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SPORTS

Howard Swimmer Navigates the Waters of Being an International Student-Athlete

Photo by Hunter Holliday.

Jamaica’s heated pavements did not prevent Howard University swimmer Jordane Payne from exploring the island’s bastion, the Caribbean Sea. As asthma extracted the breath out of his lungs, swimming was his source for healing. Though initially done in desperation, swimming became a desire for Payne. As a result, he landed a spot on an NCAA Division I program at the only HBCU with a swim team.

In the final year of his matriculation, Payne hopes to endure to the end.

“COVID and rigorous school responsibilities restricted me from participating in two full years of swimming,” Payne said. “Now since this is my senior year, I aspire to close out strong.”

Payne did exactly that at Howard’s historic matchup against Georgetown on Oct. 1. Payne swam the 100 free and relay as the fly leg. The Bison men lost to the defending Big East Conference champs by a slim margin of 111-113.

“I had never seen anything like that for a dual meet,” Payne said.

However, Payne is conscious of the lack of recognition for Howard’s aquatics.

“Some still don’t know Howard has a pool,” Payne said. “The swim team can have fast swimmers, and no one pays attention.” Payne wants the University to provide more access to swim classes so people can “taste the beauty of underwater.”

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Payne is not foreign to a lack of recognition. As an international student, he is facing a two-front tidal war. His sport and status do not attract the common eye. As a result, a lingering trepidation bedevils the Kingston native.

“I often think about that one recruiter giving me a graduate school offer, so the fear of returning home vaporizes,” Payne said. “Yes, life is easier as a student-athlete in terms of selecting courses and housing being provided, but as an international student, it’s hard. I have no social security. It is not a promise that I will be in this country after senior year.”

Payne aims to graduate from Howard with a double minor in German and mathematics. He is attending the university on an F-1 student visa. The visa permits an international native to enter the United States as a full-time student at an accredited academic institution. Students can stay in the U.S. for up to 60 days after attaining their degree unless they receive a job.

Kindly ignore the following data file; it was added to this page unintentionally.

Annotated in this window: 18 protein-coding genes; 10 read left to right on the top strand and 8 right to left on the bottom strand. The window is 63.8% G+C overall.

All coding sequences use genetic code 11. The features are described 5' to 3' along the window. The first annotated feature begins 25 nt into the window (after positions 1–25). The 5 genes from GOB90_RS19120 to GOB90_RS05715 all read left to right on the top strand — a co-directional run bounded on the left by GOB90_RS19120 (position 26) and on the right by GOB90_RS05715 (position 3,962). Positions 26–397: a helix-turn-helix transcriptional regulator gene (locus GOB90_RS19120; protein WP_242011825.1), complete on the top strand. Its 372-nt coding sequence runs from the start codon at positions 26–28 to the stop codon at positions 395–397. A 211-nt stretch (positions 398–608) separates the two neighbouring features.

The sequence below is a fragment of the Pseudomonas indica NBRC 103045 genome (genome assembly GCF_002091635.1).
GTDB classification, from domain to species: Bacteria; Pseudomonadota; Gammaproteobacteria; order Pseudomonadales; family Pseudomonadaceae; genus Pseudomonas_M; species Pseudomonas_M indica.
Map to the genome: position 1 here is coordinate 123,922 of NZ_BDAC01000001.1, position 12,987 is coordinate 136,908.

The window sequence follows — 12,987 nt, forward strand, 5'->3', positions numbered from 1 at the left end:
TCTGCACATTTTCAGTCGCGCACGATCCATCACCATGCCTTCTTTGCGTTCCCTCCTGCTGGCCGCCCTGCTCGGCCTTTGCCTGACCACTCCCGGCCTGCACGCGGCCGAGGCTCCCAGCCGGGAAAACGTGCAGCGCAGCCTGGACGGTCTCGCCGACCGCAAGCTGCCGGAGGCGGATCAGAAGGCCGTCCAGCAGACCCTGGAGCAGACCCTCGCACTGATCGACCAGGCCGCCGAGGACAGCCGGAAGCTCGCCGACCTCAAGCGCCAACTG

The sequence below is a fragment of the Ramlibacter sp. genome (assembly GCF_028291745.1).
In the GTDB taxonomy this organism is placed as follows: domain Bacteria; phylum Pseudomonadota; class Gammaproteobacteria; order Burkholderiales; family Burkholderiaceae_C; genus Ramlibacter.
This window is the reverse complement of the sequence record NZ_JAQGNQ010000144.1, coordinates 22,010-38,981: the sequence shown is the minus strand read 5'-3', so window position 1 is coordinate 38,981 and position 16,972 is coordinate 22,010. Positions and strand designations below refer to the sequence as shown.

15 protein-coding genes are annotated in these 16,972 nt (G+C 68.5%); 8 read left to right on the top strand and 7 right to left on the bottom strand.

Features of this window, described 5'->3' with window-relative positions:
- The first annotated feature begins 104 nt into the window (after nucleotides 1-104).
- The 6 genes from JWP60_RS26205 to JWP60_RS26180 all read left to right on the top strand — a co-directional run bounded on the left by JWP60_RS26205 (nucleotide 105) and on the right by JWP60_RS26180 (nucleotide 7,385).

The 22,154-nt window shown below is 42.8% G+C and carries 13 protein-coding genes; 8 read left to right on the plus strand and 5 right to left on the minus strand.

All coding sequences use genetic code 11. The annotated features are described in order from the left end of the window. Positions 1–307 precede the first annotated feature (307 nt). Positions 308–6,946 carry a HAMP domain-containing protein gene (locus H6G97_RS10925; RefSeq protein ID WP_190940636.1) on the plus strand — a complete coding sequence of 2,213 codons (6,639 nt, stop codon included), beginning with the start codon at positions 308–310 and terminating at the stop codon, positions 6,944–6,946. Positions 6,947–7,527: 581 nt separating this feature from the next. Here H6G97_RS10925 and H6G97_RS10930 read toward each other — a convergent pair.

This concern is not only concealed in the mind of Payne but amongst the abundance of international students on campus. Seniors Danzel Knight and Trevonae Williams are Jamaican students attending Howard on an F-1 visa.

Knight regarded the policy as uncooperative, saying, “I think it’s unfair because international students do a lot for this country.”

Williams’ comments resembled those of her countrymate.

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“Some jobs just see international students as extra paperwork, which I have had to push past,” Williams said.

Payne admitted the difficulties of being in this position, but says that these barriers make him strive for more.

“It’s harder to get a job as an international student, but I have to apply myself,” Payne continued. “One can turn in 100 applications; I must persuade myself to turn in 101.”

Despite the challenges of embracing the Washington, D.C., cold, adjusting from meters to yards as the pool measurement, and a lack of coverage as a swimmer and international student, Payne yearns for young swimmers in Jamaica to persist in their ambitions.

“You are wanted somewhere, whether at a Division I or III school,” Payne said. “And understand this is not a sport you will be famous for but may the love of the sport drive you. When I am away from the pool at Howard, I miss Howard’s swim team more than swimming. Because their love for the sport is encouraging.” 

Copy edited by Chanice McClover-Lee

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